A typical example is Steven J Milloy, a Fox News commentator and an 'adjunct scholar' of the institute. Having spent his life nobly attacking clean air laws and toxicity regulations, Milloy became a leading player in the 'sound science' movement. This claims to debunk 'junk' science, allegedly sponsored by the vast conspiracy of muesli-eating peaceniks controlling government funding. However, the David vs Goliath credentials of his pseudo-grassroots organisation the Advancement for Sound Science Coalition were rather tarnished by the revelations that it was funded by energy, pharmaceutical, chemical, tobacco, asbestos and pesticide manufacturers.
The notoriety of such people was the motivation behind the plans drafted at API offices to recruit scientists 'who do not have a long history of visibility and/or participation in the climate change debate'. These designs, leaked in 1998, involved representatives of Exxon, Chevron and Southern Oil. Perhaps they also explain why prominent 'sceptics' such as Philip Stott and Bjorn Lomborg are so short on credentials in the climate science fields in which they claim expertise. Lomborg instead concentrates on making crude economic projections that present environmental spending as a luxury to be set against WTO-blessed economic development. Presumably floods, hurricanes, droughts, water-borne diseases and the myriad other hazards exacerbated by global warming will not impinge on the forward march of the free market.
Yet the sceptical cranks of both intelligent design and climate change denial are repeatedly given media platforms. Partly this is about corporate pressure on media outlets. But it is also about the impetus towards sensationalising news into a Jerry Springer lite slanging match. It gives the impression that the arguments of the cranks have equal weight to the vast scientific consensus. And of course there are limits to this media celebration of freedom of debate. I look forward to the time when an anti-capitalist is brought on TV every morning to counter the business news, but I'm not holding my breath.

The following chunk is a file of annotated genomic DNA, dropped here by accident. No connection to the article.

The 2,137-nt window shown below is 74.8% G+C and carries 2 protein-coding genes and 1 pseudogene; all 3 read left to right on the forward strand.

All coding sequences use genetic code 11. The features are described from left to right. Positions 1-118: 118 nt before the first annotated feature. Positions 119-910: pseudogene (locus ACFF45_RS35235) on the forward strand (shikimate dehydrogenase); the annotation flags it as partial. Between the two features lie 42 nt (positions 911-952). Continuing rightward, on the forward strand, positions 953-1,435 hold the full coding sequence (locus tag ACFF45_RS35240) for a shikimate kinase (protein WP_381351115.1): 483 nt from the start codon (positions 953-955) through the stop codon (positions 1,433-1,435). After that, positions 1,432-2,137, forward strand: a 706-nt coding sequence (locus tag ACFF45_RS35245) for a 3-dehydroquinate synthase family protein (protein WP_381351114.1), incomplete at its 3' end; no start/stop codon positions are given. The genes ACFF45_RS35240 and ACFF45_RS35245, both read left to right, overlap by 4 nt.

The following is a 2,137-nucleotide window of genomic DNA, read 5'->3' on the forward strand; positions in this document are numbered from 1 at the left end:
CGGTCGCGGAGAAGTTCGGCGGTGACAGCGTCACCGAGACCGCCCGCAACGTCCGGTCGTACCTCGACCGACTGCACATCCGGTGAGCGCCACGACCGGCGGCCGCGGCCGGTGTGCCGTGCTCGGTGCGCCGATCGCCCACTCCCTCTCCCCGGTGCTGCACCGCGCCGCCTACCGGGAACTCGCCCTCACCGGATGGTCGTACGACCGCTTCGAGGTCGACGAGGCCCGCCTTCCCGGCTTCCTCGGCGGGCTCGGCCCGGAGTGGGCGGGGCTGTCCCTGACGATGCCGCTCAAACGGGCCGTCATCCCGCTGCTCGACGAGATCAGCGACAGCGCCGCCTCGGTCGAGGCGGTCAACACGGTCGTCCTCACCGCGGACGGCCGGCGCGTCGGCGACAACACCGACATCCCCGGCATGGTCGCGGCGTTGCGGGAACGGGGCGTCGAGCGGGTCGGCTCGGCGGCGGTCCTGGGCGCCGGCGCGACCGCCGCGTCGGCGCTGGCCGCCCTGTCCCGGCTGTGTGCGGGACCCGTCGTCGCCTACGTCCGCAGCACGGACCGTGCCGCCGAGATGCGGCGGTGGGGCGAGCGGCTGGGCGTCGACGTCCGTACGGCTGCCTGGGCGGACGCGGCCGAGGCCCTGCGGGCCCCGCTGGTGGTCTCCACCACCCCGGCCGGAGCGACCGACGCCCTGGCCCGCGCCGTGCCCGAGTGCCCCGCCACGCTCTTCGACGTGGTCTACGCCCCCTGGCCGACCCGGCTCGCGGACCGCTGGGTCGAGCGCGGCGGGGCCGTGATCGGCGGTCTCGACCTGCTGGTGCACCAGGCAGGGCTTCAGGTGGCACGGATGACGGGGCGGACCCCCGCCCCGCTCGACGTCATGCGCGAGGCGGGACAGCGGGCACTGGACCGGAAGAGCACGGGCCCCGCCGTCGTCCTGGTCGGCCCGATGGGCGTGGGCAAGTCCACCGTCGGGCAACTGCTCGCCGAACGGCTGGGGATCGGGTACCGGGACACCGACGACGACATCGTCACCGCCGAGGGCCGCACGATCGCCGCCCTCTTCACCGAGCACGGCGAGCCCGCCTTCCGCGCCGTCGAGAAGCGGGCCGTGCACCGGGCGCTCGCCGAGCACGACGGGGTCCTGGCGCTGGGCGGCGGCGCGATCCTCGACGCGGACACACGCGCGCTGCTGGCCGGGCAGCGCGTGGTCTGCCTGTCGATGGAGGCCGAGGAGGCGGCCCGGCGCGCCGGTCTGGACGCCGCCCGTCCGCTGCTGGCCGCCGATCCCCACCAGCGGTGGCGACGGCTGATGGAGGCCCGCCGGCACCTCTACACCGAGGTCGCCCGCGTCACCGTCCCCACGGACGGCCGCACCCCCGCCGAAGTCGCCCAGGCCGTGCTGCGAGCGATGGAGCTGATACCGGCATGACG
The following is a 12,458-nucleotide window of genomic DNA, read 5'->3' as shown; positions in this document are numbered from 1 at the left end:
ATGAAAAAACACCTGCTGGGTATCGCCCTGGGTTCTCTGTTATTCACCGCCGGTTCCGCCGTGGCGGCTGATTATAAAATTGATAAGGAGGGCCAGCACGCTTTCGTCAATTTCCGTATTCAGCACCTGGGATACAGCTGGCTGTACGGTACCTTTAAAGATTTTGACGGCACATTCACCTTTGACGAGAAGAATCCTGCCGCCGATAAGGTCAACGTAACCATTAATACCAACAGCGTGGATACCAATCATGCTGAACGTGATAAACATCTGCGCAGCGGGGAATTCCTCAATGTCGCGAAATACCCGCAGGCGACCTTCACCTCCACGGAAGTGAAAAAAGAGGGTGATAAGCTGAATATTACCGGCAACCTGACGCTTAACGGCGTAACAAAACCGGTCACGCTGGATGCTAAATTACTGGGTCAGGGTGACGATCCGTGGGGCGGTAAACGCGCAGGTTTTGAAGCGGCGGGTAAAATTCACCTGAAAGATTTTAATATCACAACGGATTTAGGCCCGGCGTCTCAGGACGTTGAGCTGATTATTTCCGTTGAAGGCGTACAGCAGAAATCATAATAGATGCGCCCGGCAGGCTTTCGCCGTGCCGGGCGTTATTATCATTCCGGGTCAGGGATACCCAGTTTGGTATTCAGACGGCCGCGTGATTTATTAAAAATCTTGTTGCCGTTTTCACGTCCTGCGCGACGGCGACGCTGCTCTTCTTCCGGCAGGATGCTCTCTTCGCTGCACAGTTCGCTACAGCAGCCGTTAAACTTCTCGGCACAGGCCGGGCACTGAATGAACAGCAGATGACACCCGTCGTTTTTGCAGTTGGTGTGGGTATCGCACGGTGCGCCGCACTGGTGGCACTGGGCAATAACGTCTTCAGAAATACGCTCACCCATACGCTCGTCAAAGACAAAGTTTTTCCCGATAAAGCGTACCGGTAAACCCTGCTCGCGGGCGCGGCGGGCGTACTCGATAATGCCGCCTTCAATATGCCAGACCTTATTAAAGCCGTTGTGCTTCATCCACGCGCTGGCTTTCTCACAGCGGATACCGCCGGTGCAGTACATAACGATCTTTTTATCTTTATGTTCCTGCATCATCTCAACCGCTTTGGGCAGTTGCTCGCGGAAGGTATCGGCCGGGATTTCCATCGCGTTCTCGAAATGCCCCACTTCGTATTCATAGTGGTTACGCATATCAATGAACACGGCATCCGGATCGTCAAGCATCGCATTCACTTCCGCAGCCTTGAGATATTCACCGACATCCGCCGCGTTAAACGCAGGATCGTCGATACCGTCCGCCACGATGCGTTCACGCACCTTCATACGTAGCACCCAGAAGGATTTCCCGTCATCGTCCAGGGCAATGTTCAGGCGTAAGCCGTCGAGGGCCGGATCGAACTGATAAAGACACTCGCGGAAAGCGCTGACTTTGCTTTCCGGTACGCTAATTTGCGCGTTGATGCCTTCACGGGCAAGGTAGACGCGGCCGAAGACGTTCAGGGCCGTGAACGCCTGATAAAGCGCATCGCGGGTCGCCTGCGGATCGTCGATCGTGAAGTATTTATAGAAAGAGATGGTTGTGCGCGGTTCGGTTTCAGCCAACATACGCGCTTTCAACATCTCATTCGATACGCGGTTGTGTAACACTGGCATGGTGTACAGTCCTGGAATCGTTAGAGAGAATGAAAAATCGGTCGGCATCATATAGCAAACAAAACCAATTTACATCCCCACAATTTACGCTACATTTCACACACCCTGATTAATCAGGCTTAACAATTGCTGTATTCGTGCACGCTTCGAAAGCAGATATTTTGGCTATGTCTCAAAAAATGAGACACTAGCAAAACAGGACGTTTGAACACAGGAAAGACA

The trouble is that science as it exists now is no knight in shining armour. Multinational grants increasingly dominate research priorities. Thus every day seems to bring conflicting advice about what it's safe to eat and drink, with chocolate manufacturers amazed to discover the heart-vivifying properties of their product courtesy of their sponsored scientists.
And these interests rule the roost within governments and international financial institutions too. Witness the ludicrously rigged British field tests for genetically modified crops, which excluded measuring almost every damaging effect (and still they failed). And consider the statistics from Friends of the Earth showing that since 1992 the World Bank has provided $11 billion in finance for fossil fuel projects. Handily, given that such projects would be excluded from the Kyoto climate treaty, '80 percent of this funding went to finance projects intended to export energy from the developing to the developed world'.
Still, once they've turned the world into a desert, at least they'll have plenty of sand to stick their heads into...